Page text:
With San Jose, Calif., signed on to deploy its electric vehicle recharging stations, Campbell, Calif.-based startup Coulomb Technologies has set its sights on Europe. Founder and CEO Richard Lowenthal told us today the company will enter the European market in 2009. Although no deals have been finalized, Lowenthal said a growing amount of interest has convinced him to pursue the opportunity. “It’s all about how, not if,” he says. “Six months ago, it was if.”
Today, we got our hands on images of the company’s EU prototypes, which Lowenthal described as “vending machines for cars,” and they look a lot like the U.S. versions but with local languages.
Expanding overseas may be a smart move for Coulomb, which has previously positioned itself as an all-American option for the U.S. market. Pledges to build out national infrastructure for plug-ins across the pond have come at a rapid pace in recent months: Portugal committed to creating a national network within three years as part of a deal with Renault-Nissan, and Ireland announced plans to invest in infrastructure for the 250,000 electric vehicles it aims to have on the road by 2020. Spanish utility Iberdrola has partnered with General Motors to conduct a feasibility study for EV infrastructure in the UK and Spain.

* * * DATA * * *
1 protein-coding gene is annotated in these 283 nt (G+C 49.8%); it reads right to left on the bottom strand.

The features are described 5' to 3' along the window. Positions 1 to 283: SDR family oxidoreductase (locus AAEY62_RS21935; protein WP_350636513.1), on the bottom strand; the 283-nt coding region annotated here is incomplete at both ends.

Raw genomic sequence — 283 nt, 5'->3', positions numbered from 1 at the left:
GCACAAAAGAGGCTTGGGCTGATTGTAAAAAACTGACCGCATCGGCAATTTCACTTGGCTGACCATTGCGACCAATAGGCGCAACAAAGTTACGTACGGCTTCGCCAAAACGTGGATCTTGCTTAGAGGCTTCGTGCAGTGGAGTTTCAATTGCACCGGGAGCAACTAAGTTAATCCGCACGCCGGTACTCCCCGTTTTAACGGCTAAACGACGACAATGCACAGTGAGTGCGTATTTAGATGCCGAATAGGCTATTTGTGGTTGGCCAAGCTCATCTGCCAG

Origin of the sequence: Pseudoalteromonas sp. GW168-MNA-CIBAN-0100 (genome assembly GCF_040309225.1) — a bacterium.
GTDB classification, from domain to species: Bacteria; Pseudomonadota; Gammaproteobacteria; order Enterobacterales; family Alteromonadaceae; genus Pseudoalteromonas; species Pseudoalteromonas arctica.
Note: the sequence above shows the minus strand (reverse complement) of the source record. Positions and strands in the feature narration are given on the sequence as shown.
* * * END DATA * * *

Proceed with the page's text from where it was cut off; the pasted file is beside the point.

Asked about plans for those four countries, a tight-lipped Lowenthal said Coulomb is in talks with “most of them.” Better Place, which has already locked in an infrastructure deal in the EU (Denmark, not to mention California, Hawaii, Australia, and Israel), has also mentioned talks with the governments of Ireland and Portugal.